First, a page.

• Sawtooth Supply Chain – A platform focused on supply train traceability with contributors from Bitwise IO and Cargill.
  • Sawtooth Next-Directory – An application focused on role-based access control with contributors from T-Mobile.

Tools:

  • Truffle integration with Sawtooth-Seth – A new integration that allows you to deploy Ethereum smart contracts to Sawtooth using the leading Ethereum development tool, Truffle. Built in collaboration with the Truffle team.
  • Caliper support for Sawtooth – Benchmark Sawtooth in a variety of configurations with Hyperledger Caliper.
  • Sawooth Explorer – A blockchain explorer built for Sawtooth by the team at PokitDok.
  • Grafana monitoring – A set of tools for data collection and visualization for live Sawtooth deployments.

Part of a Grafana dashboard for a Sawtooth Testnet running Raft

The Sawtooth ecosystem and functionality is rapidly expanding, which wouldn’t be possible without the community behind it. I’d like to thank all of the developers who have put in time building tools and applications, or providing support, for their effort, including, but not limited to:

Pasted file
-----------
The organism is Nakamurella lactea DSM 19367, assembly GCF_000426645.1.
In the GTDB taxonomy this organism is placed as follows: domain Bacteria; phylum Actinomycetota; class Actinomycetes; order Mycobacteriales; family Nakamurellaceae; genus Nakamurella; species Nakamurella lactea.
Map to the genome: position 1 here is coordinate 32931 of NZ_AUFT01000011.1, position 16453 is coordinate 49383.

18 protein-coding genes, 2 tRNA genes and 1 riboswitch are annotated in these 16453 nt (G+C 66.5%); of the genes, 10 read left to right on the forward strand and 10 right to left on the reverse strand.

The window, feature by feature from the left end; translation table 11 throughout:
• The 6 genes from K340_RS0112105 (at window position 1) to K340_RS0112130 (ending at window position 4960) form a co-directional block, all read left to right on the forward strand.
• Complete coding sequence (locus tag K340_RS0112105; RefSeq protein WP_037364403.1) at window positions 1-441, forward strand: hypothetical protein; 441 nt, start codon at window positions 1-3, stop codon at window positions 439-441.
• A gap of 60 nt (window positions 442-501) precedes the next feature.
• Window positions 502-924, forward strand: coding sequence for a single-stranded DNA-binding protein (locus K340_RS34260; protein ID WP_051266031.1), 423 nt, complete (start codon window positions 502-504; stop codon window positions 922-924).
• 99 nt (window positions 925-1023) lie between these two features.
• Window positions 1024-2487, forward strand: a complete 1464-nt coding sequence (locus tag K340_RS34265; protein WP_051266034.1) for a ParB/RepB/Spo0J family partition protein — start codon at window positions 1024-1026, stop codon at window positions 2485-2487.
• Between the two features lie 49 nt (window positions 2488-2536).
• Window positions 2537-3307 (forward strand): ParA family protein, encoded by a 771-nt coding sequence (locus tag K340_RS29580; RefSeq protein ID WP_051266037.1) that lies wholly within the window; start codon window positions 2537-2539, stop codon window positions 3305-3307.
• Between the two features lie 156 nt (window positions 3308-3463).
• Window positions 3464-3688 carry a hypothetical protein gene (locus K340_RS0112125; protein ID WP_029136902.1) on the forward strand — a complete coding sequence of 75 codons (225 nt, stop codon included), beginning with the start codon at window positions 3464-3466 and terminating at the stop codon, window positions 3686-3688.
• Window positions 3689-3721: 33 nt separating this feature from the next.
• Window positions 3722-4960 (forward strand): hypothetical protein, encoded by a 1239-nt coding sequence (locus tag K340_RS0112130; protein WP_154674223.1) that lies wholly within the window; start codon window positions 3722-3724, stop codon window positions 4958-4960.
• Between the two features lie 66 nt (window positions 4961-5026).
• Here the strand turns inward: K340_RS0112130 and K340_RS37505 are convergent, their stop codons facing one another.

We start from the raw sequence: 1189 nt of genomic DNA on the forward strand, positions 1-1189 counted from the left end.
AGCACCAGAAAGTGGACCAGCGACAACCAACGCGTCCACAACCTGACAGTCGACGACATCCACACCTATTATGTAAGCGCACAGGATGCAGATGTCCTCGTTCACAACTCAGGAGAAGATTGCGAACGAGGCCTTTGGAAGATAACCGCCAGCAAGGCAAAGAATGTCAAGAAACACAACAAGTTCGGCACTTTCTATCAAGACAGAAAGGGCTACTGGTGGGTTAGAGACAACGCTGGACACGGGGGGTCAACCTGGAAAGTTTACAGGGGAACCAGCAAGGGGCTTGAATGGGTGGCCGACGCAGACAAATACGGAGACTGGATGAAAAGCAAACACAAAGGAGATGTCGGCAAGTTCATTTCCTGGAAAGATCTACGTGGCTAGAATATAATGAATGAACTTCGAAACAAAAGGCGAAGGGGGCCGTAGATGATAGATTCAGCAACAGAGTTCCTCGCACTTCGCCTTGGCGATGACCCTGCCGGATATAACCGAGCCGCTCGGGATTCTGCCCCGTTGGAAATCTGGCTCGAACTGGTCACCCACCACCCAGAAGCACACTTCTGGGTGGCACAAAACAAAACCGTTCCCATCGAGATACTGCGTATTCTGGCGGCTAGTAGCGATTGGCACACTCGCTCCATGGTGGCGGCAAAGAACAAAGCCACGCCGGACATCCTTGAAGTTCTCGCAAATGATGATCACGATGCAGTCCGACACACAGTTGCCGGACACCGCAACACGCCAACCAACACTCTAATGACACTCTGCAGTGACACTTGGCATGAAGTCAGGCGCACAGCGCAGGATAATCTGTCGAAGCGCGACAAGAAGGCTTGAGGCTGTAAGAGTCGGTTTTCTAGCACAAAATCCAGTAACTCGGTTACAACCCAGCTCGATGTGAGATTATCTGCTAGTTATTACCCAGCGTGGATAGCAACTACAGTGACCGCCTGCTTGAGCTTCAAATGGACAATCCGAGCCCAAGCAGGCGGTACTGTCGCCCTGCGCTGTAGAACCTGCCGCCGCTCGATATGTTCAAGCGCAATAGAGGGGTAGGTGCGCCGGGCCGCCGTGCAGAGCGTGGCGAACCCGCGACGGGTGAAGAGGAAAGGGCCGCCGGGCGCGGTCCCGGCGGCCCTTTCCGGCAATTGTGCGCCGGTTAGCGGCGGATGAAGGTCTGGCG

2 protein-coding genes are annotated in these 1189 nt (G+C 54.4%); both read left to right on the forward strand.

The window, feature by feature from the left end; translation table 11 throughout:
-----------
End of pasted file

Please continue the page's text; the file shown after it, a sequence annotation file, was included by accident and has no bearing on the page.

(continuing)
Adam Gering, Adam Ludvik, Adam Parker, Al Hulaton, Amol Kulkarni, Andrea Gunderson, Andrew Backer, Andrew Donald Kennedy, Anne Chenette, Arthur Greef, Ashish Kumar Mishra, Benoit Razet, Boyd Johnson, Bridger Herman, Chris Spanton, Dan Anderson, Dan Middleton, Darian Plumb, Eloá Franca Verona, Gini Harrison, Griffin Howlett, James Mitchell, Joel Dudley, Jonathan Langlois, Kelly Olson, Keith Bloomfield Kenneth Koski, Kevin O’Donnell, Kevin Solorio, Logan Seeley, Manoj Gopalakrishnan, Michael Nguyen, Mike Zaccardo, Nick Drozd, Pankaj Goyal, PGobz, Patrick BUI, Peter Schwarz, Rajeev Ranjan, Richard Berg, Ry Jones, Ryan Banks, Ryan Beck-Buysse, Serge Koba, Shawn T. Amundson, Sutrannu, Tom Barnes, Tomislav Markovski, Yunhang Chen, Zac Delventhal, devsatishm, feihujiang, joewright, kidrecursive, mithunshashidhara, and ruffsl.